The country remains one of world’s biggest enemies of press freedom. Two journalists were dismissed in 2006 for going beyond the limits set by the dominant ultra-conservative religious authorities.
The Saudi regime maintains very tight control of all news and self-censorship is pervasive. Enterprising journalists pay dearly for the slightest criticism of the authorities or the policies of “brother Arab” countries. The tame local media content means most Saudis get their news and information from foreign TV stations and the Internet. But the Qatar-based satellite station Al-Jazeera, which is banned in Saudi Arabia, was not allowed to cover the annual pilgrimage to Mecca for the fourth year running in 2006.
Journalist Fawaz Turki, of the government daily Arab News, was dismissed in April for writing about the atrocities perpetrated by Indonesia, a Muslim country, during its 1975-99 occupation of East Timor. He had previously been warned for criticising Egyptian President Hosni Mubarak in print.
The regime directly censored some journalists. The culture and information ministry told journalist Kinan ben Abdallah al-Ghamidi without explanation on 30 November that he could no longer write in the government daily Al Watan. He had already been forced to resign as the paper’s editor in 2002 after reporting that US troops were using the country’s military bases.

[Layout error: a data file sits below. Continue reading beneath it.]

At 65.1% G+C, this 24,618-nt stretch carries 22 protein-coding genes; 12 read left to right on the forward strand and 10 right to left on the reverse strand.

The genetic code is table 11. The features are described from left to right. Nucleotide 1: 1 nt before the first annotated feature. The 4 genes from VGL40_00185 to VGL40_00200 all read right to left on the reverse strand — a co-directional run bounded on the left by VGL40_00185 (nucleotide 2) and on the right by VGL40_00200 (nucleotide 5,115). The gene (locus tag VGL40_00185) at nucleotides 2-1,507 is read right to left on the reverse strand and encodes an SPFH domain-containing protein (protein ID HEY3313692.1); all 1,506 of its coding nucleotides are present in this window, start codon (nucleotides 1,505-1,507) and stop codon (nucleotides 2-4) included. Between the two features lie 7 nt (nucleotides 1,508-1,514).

The privately-owned daily Shams was closed for a month on 16 February and its editor, Battal Alkus, dismissed for reprinting some of the cartoons of the Prophet Mohamed first carried by a Danish paper in September 2005.
Unlike in China, where a blocked website is passed off as a technical problem, Saudi filters say openly that certain pages on a site have been censored by the authorities. Targets are mostly pornography, but also political opposition, Israeli publications and homosexuality.
Blogs are a problem for the censors, who tried in 2005 to completely bar access to the country’s main blog-tool, blogger.com. They gave up after a few days and now just censure blogs they object to, such as “Saudi Eve,” the diary of a young woman who discusses her love life and criticises government censorship, which was added to the blacklist in June 2006.